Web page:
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By Keven M. Schock, BCBA, Lead Clinical Director and Kelly Rose, BCBA, Clinical Director
Parents often ask this question, and parents of children that are neuro-atypical have even more variables to consider. Figuring this out is actually more straightforward than most people think. Ennio Cippani developed a simple system for “diagnosing” why problem behaviors happen and why the preferred behavior does not happen.
According to Cippanni, there are only three possible reasons that the preferred behavior does not occur:
So, how do you figure out which one of these three you need to address? Simply rule out each of the reasons listed above. For example, to rule out Mis-directed Contingencies, offer your child a very large amount of their most preferred reinforcer (AKA: the payoff, an item or activity that they absolutely love and would do anything to gain access to it), and if they engage in the preferred behavior then your diagnosis is Mis-directed Contingencies.
Under these conditions, if your child does not do the preferred behavior, you need to determine if they have ever been observed engaging in that behavior. If they have been observed doing the preferred behavior, but did not do the preferred behavior when offered the huge payoff or if they have been observed engaging in the preferred behavior but at the wrong time or place (it is good to get undressed independently, but not in the grocery store) then the diagnosis is likely Faulty Discrimination. Finally, if you’ve ruled out Mis-directed Contingencies and Faulty Discrimination and your child has never been observed engaging in the preferred behavior, then the diagnosis is Inept Repertoire.
To treat Mis-directed Contingency problems, simply make the preferred behavior payoff better than the other behaviors. To do this, make sure the unwanted behavior does not get the same payoff it used to and add a larger payoff for the behavior you want them to engage in.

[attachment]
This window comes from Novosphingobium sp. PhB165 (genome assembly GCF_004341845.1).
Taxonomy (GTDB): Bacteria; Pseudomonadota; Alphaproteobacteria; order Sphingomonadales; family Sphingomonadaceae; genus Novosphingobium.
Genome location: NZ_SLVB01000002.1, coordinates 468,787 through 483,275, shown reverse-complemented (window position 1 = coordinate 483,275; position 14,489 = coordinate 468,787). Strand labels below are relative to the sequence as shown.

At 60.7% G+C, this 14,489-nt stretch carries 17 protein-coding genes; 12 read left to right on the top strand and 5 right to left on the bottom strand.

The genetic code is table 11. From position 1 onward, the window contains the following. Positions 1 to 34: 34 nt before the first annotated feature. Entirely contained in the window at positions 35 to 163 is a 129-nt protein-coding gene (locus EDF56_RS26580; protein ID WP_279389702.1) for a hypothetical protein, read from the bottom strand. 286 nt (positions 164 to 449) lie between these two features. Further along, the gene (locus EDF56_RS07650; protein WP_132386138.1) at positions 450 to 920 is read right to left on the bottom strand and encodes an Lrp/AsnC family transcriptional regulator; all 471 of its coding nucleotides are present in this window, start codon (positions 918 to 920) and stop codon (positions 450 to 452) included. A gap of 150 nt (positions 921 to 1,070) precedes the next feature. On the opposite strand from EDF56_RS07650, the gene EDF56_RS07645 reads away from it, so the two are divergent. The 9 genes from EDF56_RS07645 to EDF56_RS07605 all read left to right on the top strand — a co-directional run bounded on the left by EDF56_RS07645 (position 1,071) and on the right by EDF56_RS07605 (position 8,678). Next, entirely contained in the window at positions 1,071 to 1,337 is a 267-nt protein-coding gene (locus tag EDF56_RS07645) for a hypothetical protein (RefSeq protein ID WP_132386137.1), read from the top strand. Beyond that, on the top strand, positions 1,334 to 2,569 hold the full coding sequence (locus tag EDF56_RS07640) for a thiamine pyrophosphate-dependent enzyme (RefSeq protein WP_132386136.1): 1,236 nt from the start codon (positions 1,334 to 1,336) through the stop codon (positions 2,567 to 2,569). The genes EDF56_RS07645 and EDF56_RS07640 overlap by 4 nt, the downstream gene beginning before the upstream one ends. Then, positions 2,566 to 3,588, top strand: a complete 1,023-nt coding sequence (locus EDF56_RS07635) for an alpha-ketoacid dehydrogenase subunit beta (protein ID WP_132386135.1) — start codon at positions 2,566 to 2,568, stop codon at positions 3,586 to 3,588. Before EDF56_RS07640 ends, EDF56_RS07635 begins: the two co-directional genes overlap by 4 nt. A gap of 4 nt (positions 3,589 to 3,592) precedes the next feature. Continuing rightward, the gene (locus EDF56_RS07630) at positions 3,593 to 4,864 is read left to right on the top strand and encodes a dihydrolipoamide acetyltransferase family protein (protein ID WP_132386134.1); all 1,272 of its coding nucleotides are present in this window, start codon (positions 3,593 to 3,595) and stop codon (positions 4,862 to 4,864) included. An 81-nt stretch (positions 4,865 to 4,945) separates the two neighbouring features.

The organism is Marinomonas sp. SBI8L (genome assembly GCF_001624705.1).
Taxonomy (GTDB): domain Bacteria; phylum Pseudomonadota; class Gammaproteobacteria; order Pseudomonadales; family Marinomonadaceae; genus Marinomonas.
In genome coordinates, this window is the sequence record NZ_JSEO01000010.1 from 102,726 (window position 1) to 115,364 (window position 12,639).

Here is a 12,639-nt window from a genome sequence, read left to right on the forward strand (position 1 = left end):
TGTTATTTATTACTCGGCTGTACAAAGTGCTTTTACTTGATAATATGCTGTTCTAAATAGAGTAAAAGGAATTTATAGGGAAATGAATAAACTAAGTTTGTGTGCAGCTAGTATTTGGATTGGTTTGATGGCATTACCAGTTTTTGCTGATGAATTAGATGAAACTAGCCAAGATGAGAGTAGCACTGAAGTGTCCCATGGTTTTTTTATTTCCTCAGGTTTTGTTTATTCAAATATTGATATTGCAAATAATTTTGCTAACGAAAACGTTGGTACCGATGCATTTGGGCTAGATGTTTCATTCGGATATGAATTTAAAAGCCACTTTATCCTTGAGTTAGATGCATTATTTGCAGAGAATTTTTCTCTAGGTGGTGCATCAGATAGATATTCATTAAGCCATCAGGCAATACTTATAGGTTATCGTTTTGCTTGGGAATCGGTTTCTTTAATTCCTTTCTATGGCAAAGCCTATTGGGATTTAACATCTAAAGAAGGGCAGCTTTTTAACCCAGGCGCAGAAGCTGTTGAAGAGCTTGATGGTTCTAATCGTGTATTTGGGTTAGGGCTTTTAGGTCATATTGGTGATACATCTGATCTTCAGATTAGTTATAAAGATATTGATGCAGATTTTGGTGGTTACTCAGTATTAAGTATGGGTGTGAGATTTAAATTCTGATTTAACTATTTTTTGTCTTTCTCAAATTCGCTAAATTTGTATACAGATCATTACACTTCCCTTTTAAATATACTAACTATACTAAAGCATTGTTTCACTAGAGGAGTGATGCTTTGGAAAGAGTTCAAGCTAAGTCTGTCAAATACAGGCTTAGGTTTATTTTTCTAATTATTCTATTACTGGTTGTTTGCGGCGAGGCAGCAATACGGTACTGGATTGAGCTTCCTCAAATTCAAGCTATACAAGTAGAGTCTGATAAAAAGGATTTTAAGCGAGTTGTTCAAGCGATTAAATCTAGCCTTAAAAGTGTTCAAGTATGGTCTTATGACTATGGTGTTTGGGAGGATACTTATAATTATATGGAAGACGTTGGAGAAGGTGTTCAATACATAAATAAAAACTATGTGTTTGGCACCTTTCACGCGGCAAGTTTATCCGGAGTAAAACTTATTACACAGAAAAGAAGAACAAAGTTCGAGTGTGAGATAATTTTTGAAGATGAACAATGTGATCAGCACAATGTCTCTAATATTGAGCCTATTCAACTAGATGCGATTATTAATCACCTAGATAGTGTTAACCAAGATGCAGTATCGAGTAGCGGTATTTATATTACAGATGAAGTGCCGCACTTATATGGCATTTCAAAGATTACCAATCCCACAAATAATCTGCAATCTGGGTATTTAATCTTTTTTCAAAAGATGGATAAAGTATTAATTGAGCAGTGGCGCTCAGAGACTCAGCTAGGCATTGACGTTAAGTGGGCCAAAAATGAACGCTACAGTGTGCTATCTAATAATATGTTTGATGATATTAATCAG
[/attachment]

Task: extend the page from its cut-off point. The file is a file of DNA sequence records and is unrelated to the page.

For Inept Repertoire problems, you have to teach the preferred behavior. There are a huge number of techniques to teach new behaviors, but most involve breaking down the preferred behavior into small steps and teaching each step to mastery. When doing this, provide a lot of assistance in the early stages of learning the behavior and then slowly fade your help until your child is doing the preferred behavior on their own. It is important to make sure that your child gets some payoff for each effort at trying to engage in the preferred behavior so they stay motivated to learn the new behavior.
Faulty Discrimination problems require you to help your child learn where and/or when to engage in the preferred behavior and make doing the behavior payoff better in the place you want it to occur and preferably not payoff at all in the places or at the times you do not want it to occur. Frequently, this involves reminding your child where it is okay and not okay to engage in the behavior. This can be in the form of a gesture, visual cue, social story, or verbal reminder before the behavior happens. It can also be in the form of a corrective prompt that occurs as soon as your child starts to do the behavior in the unwanted place or time. In this case, you would provide the gesture, visual cue, verbal reminder, or even physical guidance to get them into the preferred place/time. Make sure there is a payoff for your child when they do engage in that preferred behavior in the correct place and time.
Some behaviors are easier to change than others. If you need help, please feel free to contact your friendly neighborhood Board Certified Behavior Analysts at Aveanna Healthcare.
 Functional Behavioral Assessment, Diagnosis, and Treatement: A Complete System for Education and Mental Health Settings, Third Edition, 2018 Springer publishing